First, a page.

On Wednesday, Premier Jiang Yi-huah (江宜樺) called a press conference at which he presented eight measures for dealing with the ongoing recycled oil scandal. Ignoring whether these measures point in the right direction and whether it will be possible to make them permanent, it remains that they are issues that must be implemented under the direction of the central government.
This, of course, raises the question of whether the 10 action plans proposed by the government during last year’s food scandals were successful. It also makes it clear that although the central government has an absolute responsibility to deal with food safety issues, it is now kindly passing on all responsibility for this incident to the local government in Pingtung.
The reason that the cooking oil scandal occurred at all is that the food safety system is fraught with structural problems.
The central government has failed to establish a mechanism for effectively controlling and managing the sources of raw materials used in the food manufacturing industry and it has also failed to establish procedures for collecting data on the total volume of cooking oil waste and where it ends up.
Added to this is that the prestige offered by food safety certifications has lost any meaning, damaging the reputations of many reputable manufacturers.
Local governments carry out their inspections only after an incident has occurred, which does nothing to prevent future incidents, and even if they were to find something at an early stage, they can do nothing to prevent people from using products they have already bought.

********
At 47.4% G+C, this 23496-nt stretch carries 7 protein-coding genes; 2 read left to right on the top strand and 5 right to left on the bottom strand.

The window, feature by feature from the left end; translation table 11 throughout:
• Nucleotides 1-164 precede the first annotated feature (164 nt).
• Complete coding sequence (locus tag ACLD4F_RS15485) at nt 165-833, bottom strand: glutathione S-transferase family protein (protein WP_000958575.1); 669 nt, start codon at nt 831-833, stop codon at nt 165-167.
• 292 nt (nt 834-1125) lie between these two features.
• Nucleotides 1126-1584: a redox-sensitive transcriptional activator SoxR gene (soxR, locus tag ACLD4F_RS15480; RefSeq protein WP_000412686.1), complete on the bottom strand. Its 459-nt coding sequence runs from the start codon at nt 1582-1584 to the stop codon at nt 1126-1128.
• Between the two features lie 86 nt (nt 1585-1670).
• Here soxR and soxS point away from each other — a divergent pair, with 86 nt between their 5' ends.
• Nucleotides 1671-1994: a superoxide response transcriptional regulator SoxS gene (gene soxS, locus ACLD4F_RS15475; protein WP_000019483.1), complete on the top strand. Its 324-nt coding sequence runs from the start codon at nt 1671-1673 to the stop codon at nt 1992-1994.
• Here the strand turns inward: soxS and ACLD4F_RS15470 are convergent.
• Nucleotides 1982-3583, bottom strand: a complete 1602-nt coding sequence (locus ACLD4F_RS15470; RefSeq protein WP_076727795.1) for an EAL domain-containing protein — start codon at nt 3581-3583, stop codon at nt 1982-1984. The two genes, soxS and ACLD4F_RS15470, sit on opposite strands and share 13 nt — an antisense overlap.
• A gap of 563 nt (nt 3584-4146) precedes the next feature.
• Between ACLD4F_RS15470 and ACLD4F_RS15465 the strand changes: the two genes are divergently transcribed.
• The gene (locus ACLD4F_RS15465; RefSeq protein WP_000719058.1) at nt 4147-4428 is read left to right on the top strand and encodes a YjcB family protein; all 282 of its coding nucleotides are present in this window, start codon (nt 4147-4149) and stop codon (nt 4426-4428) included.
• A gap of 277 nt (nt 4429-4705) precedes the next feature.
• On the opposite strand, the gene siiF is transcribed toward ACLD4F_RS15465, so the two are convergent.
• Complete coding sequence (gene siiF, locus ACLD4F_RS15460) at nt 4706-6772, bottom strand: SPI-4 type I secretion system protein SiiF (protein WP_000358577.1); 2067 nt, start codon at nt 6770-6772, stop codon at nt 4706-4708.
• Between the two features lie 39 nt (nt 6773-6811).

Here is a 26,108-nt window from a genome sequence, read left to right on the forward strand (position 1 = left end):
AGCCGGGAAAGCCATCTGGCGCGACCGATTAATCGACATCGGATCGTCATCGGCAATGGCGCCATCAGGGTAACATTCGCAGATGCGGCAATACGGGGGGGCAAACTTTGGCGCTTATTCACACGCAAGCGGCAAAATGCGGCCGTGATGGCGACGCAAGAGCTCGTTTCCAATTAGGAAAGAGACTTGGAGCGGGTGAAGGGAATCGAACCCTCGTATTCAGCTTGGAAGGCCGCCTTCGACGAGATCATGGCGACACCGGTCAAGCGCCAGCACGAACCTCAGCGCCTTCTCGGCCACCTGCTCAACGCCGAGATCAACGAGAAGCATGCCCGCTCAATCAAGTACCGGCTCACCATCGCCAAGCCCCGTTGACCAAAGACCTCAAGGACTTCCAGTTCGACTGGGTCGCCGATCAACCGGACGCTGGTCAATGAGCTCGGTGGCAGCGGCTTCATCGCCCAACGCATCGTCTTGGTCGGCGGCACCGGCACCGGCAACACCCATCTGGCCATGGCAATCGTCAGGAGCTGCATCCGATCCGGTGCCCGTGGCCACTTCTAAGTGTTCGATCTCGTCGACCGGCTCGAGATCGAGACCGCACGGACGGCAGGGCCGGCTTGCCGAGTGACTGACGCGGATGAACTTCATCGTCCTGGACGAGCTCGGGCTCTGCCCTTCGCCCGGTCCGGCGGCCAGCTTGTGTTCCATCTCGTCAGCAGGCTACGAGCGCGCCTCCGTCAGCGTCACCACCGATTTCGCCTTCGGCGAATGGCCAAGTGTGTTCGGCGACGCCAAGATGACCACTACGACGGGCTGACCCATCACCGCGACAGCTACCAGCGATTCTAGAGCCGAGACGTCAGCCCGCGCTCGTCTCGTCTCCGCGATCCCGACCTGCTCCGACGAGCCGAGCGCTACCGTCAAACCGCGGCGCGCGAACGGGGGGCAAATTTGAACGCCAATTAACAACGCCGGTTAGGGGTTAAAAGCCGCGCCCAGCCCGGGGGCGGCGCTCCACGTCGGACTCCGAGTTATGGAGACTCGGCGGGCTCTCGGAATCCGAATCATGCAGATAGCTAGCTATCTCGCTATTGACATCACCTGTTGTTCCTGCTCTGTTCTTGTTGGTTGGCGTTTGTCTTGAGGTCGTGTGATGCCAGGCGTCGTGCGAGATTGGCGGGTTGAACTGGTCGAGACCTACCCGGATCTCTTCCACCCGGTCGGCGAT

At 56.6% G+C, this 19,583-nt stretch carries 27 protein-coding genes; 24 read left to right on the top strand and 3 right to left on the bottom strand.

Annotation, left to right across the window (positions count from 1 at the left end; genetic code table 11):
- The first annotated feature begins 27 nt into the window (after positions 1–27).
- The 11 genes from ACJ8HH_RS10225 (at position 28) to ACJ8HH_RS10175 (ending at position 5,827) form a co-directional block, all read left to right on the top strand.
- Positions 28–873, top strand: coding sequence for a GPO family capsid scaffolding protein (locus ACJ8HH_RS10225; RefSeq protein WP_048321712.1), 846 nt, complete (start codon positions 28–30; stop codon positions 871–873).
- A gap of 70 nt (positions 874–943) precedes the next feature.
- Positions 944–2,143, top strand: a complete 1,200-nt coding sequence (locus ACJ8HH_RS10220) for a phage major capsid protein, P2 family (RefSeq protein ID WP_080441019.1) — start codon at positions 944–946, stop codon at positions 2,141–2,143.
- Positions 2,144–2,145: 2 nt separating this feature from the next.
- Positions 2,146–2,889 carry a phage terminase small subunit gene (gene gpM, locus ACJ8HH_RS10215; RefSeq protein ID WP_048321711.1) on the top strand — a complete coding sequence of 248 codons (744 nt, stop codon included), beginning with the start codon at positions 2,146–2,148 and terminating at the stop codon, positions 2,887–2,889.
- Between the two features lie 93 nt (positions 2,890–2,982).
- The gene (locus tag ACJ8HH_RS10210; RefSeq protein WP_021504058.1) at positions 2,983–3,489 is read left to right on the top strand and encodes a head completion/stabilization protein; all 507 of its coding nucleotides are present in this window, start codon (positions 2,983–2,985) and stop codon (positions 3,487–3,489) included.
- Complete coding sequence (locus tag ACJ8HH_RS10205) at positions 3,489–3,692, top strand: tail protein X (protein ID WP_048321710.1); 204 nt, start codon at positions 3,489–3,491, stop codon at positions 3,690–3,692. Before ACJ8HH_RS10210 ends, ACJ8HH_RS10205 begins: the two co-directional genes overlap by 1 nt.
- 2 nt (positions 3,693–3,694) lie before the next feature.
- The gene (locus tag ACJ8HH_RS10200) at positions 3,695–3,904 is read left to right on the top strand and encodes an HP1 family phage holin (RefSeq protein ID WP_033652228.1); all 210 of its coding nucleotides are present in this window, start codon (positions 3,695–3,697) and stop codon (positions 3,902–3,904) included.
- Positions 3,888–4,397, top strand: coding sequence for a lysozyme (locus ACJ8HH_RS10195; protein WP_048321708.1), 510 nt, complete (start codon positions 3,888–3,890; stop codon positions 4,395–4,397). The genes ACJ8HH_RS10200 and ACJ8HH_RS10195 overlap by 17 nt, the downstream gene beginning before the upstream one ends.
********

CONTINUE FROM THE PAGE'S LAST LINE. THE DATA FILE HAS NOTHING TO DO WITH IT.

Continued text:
Food security has to do with people’s right to subsistence and the government has an absolute responsibility to protect basic human rights. The handling of the past plasticizer, starch and waste oil scandals has helped the Greater Tainan City Government establish principles for source management, blocking supply routes, tracing raw materials and informing stores about the use of legal ingredients.
Last year, it established a joint cross-departmental food safety task force, and by setting up a vertical contact system, improving inspections and test functions and clearly dividing responsibilities, Greater Tainan set up a control and management system that helps protect residents’ health.
Here are a few concrete suggestions for the central government about the waste oil fracas.
First, it should register and manage all imported oils and refine its grasp of overall volumes and where these oils end up, to prevent oil for industrial use and animal feed from contaminating products where they can harm public health.
It should also set up clear regulations for the disposal of cooking oil waste and create legal channels for handling such waste to avoid opening legal loopholes.
Furthermore, the Environmental Protection Administration should set up a certification system for the waste removal and recycling industries.
It should also immediately rebuild public trust in the Good Manufacturing Practices certification system and re-establish that system’s authority so the public and businesses can feel safe when they buy oil products.
Finally, penalties must be effective deterrents. Simply issuing heavy penalties for big offenses will not necessarily achieve the desired effects.
When dealing with the collapse of food safety, the central government must work with local administrations, as must the Cabinet and the legislature.
The government must set up a permanent food safety mechanism to be overcome current problems and restore both public confidence in food safety and Taiwan’s international image.
William Lai is mayor of Greater Tainan.
Translated by Perry Svensson
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